Antisubmarine Warfare Systems

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Antisubmarine Warfare Systems are designed to defeat the warmaking use of enemy submarines. This is done through the destruction of submarine bases or construction facilities, and most commonly by seeking out and destroying hostile submarines themselves.

There are two operational approaches to antisubmarine warfare. The most direct is to detect, classify, locate, track, and attack hostile submarines. The more indirect is to deny hostile submarines access to their targets.

Actual antisubmarine warfare occurred mainly during the two world wars, although planning and practice operations have been a major part of U.S. naval operations in the Cold War. Antisubmarine warfare in World War I was conducted particularly by the British and American navies against German U‐boats. The British use of barriers of mines in the English Channel in 1917–18 was relatively ineffective in destroying German submarines, but it apparently forced them to take the more distant North Sea route to the Atlantic. Nor did the Royal Navy's shelling of U‐boat bases on the Belgian coast do much damage. Much more effective was the combination in 1917–18 of the replacement of individual merchant ship sailings with the protected convoy system, plus the use of aerial and surface surveillance and then the destruction of submarines by British and American destroyers, frigates, and small sub‐chasers dropping depth charges. The majority of the 159 German U‐boats destroyed in enemy action were sunk by surface ships. By the summer of 1917, the British and Americans had greatly limited the effectiveness of the German submarine campaign.

During World War II, British and American efforts against German submarines were more sophisticated and much more extensive. Allied bombers raided U‐boat bases, particularly on the French and Norwegian coasts, but failed to penetrate the concrete‐roofed submarine shelters. However, after extensive German operations in the Atlantic in 1940–42, the Allies became increasingly effective in locating and destroying German submarines in the Atlantic, largely curtailing the U‐boat menace by the end of the war. In part this was due to the protected convoy system, but in large part it resulted from the Allied decryption of the German submarine fleet's cipher (through ULTRA) and the interception and location of U‐boat radio traffic through high‐frequency direction‐finding equipment. Particularly effective was the Allied campaign to locate and destroy the “Milk Cows”—fuel replenishment submarines for the German underwater “wolf packs.” The development of radar and improvement of sonar detection also aided the blimps and airplanes, frigates, and destroyers as they sought out enemy submarines and attacked them with depth charges. More than half of the 728 German U‐boats destroyed in action were sunk by aircraft. In the Pacific, the U.S. Navy sank 124 Japanese submarines (most of them by surface ships), while ineffective Japanese action resulted in the sinking of only 44 U.S. submarines. The Japanese proved unable to prevent American undersea vessels from imposing against Japan the most effective submarine blockade in history.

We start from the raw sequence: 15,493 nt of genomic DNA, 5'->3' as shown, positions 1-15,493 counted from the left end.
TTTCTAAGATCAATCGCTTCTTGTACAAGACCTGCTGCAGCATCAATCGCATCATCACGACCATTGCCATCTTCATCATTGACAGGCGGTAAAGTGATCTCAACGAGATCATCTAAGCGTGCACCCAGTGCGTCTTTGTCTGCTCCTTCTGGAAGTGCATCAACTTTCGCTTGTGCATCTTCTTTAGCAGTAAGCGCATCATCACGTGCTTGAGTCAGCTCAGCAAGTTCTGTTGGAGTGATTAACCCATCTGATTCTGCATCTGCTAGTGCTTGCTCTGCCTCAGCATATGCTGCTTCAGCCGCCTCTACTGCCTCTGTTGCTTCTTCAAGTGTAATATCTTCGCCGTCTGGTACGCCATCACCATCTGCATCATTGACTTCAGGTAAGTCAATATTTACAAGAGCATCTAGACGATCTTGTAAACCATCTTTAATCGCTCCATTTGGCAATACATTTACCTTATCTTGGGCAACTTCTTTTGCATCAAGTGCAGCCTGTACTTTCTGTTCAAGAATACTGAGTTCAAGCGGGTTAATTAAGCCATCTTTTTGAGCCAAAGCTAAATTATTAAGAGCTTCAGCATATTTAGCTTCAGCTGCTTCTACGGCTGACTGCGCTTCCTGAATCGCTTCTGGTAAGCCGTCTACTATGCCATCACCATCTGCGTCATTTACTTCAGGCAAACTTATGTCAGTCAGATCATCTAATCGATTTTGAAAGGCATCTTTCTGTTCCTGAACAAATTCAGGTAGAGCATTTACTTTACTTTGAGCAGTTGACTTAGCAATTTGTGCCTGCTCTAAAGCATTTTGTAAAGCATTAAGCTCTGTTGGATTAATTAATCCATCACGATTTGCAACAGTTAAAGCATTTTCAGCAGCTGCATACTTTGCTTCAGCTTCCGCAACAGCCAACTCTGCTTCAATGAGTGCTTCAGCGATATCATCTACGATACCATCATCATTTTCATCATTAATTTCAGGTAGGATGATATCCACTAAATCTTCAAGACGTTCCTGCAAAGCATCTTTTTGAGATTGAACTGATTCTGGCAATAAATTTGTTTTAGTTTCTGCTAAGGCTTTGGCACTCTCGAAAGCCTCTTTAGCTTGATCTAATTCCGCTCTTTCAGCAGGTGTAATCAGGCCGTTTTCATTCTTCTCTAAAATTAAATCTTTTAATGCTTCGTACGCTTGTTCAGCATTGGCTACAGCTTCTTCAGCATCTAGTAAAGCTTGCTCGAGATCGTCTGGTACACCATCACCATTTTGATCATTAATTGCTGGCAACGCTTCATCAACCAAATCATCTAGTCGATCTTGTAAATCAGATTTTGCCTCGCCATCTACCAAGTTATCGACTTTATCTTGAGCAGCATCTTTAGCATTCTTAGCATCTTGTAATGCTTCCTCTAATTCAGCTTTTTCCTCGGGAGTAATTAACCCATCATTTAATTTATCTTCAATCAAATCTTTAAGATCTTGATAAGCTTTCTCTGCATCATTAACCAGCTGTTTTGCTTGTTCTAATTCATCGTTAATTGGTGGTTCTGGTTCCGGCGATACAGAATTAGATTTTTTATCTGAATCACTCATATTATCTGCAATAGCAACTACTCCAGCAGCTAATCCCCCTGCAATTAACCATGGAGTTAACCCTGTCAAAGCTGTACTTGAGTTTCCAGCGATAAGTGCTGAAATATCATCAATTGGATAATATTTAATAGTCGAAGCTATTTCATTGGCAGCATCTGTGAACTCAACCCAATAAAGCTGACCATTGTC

During the Cold War, the increased stealth provided by the development of nuclear‐powered and quiet‐running submarines posed major challenges. This became even more important when submarine‐launched ballistic missiles made the undersea boats a major factor in nuclear warfare. The U.S. Navy and other NATO forces prepared major plans and weapons systems to detect and destroy Soviet submarines. Systems were stationed at particular strategic positions to track or deter Soviet submarines, for example, outside their bases or in the entrance to the North Atlantic between Iceland and Greenland.

Modern antisubmarine warfare is conducted by three major naval platforms: hunter‐killer submarines; surface ships such as frigates and destroyers; and maritime patrol aircraft. Hunter‐killer submarines use hull‐mounted sonar as well as towed arrays to detect enemy submarines (by permitting listening at some distance from the noise of the ship itself); their principal weapons to destroy other submarines are heavy‐homing torpedoes. Modern frigates also have hull‐mounted sonar and passive towed arrays, as well as depth charges to destroy submarines. However, the frigates also employ helicopters, which can use dipping sonar and dropped sonobuoys (radio‐equipped buoys) for detection, and which can attack the submarines with lightweight honing torpedoes. Aircraft use sonobuoys and magnetic anomaly detectors for locating submarines and lightweight torpedoes for destroying them. Against submarine, as well as aircraft or missile, attack, modern U.S. naval carrier task forces rely particularly on protection in depth, with an outer ring of detection and destruction systems provided on, above, and under the sea.
[See also Submarines; Submarine Warfare.]


R. M. Grant , U‐boats Destroyed: The Effect of Anti‐Submarine Warfare, 1914–1918, 1964.
J. R. Hill , Anti‐Submarine Warfare, 1984.
D. Daniel , Anti‐Submarine Warfare and Superpower Stability, 1986.
W. J. R. Gardner , Anti‐Submarine Warfare, 1996.
Jane's Underwater Warfare Systems, 1995–1996, 1996.

William D. Smith